As I Lay Dying is super hardcore Christian. Sure, they never came out and said "Jesus" or "God" in their songs, but they talked a lot about being Christian rockers and got themselves a following. Who knew that it was all a ploy by godless capitalist screamo dudes just to sell records?
"In a genre known for its secularism, As I Lay Dying stands out from the crowd by spreading God's message in mosh pits," Christian Post raved about the then-decade-old band in 2011. But here it is, an atheist admission sending viral ripples through Jesus-rock circles and mainstream media today. Here's a little sad perspective from Time's Kyle Chayka:
If you grew up Christian, or just really emo, you might remember the band As I Lay Dying from your teenage years. They mixed heavy metal instrumentation and angsty lyrics with a tinge of religion. But it turns out that was something of a lie. The band's frontman, Tim Lambesis, just admitted that he has been an atheist for years—and he wasn't the only band member to drop out of their creed.
It's kind of weird that this is making news now, since Lambesis—who also sings in an Arnold Schwarzenegger-inspired side project called Austrian Death Machine—admitted his disbelief in the kingdom of Christ in an interview with Alternative Press a full month ago, just before he was sentenced to six years in prison for seeking a hitman to whack his estranged wife while he was womanizing and wigging out on steroids. But the details are pretty amazing.
Lambesis, 33, now says he was already at least not a Christian in college, when he thought philosophical and theological study would strengthen the faith in which he was raised. Instead, it just got him jamming out to Christopher Hitchens, Richard Dawkins, and Daniel Dennett. Which, of course, is the gateway drug to evil abandon:
The first time I cheated on my wife, my interpretation of morality was now convenient for me. I felt less guilty if I decided, "Well, marriage isn't a real thing, because Christianity isn't real. God isn't real. Therefore, marriage is just a stupid piece of paper with the government." I thought of myself as super-scholarly at the time. "My academic pursuit has led me to this." I was sincere to a certain degree, but we all hear what we want to hear to justify our actions. I interpreted the evidence how I wanted and felt it was intellectually dishonest to consider myself a Christian... I was convinced there was no God and therefore there was nothing wrong with absurd things.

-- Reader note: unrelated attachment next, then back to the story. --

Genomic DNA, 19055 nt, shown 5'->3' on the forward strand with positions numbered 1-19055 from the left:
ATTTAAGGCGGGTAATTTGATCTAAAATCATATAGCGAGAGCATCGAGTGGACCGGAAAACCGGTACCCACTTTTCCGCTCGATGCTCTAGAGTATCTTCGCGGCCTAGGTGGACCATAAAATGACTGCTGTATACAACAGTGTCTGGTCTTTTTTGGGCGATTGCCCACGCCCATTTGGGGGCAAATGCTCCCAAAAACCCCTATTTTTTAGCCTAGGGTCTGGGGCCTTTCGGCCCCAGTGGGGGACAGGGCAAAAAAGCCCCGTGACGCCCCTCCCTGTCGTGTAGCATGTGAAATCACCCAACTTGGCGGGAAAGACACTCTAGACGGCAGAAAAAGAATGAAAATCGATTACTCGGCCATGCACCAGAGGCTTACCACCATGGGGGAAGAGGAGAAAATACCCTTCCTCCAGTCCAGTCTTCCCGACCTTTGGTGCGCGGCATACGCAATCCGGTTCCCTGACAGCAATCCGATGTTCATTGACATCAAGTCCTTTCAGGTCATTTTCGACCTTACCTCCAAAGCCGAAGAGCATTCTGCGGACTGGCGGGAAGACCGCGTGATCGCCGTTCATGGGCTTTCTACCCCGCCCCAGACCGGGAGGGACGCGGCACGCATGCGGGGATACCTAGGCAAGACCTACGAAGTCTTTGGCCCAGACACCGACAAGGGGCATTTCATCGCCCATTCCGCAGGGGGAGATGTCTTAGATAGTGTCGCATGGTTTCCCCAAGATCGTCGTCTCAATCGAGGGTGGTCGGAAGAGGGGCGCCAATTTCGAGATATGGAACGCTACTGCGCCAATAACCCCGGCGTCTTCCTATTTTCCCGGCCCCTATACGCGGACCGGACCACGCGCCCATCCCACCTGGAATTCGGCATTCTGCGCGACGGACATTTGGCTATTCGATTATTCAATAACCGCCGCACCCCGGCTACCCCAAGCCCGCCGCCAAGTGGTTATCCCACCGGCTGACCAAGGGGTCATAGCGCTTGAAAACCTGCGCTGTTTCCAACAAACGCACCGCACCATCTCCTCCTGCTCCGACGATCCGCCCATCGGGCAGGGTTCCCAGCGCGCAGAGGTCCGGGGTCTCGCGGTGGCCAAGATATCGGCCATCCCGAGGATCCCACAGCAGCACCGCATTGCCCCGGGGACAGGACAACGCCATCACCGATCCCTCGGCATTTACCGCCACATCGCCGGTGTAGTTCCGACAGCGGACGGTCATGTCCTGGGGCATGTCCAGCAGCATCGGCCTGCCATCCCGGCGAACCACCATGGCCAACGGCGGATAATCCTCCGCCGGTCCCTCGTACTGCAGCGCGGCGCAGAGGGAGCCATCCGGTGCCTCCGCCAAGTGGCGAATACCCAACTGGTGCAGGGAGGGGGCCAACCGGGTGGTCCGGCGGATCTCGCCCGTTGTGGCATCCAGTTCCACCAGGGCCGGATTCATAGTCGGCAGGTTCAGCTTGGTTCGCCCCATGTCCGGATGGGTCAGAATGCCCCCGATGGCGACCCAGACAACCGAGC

Now, a lot of this may just be Lambesis' gloss to explain away his drug-addled attempt to have his wife murdered for money as an evil godless act of weakness. In the interview, Lambesis seems to intimate that he might still believe in God, but is "in conflict with super-conservative Christianity." Regardless of all that, though, his skepticism in the faith led to a real conflict with Jesus-loving fans of the band:
A lot of Christian parents said, "Yes, you can buy this As I Lay Dying CD, because they're a Christian band." They don't even think to actually check the lyrics...
I was afraid it would affect As I Lay Dying sales, which would affect my overall income. I was trying to put out the fire by saying the easiest thing, "I'm not a satanist!" Truthfully, I was an atheist... I thought making As I Lay Dying darker would be bad for my career. That was my thinking.
Bullshitting the faithful, he says, is not unique to As I Lay Dying among "Christian" bands:
We toured with more "Christian bands" who actually aren't Christians than bands that are. In 12 years of touring with As I Lay Dying, I would say maybe one in 10 Christian bands we toured with were actually Christian bands. I actually wasn't the first guy in As I Lay Dying to stop being a Christian. In fact, I think I was the third. The two who remained kind of stopped talking about it, and then I'm pretty sure they dropped it, too.
Which, of course, led to some funny moments while touring:
I remember one Christian festival where an interviewer wanted one of the guys to share his testimony, and he just froze up and let one of the guys who was still a Christian at the time answer the question. We laughed about it afterward, but we were only laughing because it was so awkward. When kids would want to pray with us after shows, I'd be like, "Um, go ahead and pray!" I would just let them pray. I'd say "Amen." If praying while I have my hand on their shoulder makes them feel better, I didn't want to take that away from them. When they would specifically ask me to pray for something, I'd say, "I don't really like to pray out loud, but I'll take that with me to the bus."
The rest of his bandmates, understandably, are pissed with Lambanis for his admissions, oh and also trying to pay someone to kill his wife. As ex-guitarist Nick Hapa put it in a response to the frontman:
There is no contrition in his pseudo-philosophical jargon, and the verbalized assessment of his relationship with myself and former bandmates is absolute slander... It is regrettable that he utilized this platform as a means to justify his conduct. The prosecution of this case profiled him as a sociopathic narcissist in definite need of rehabilitation.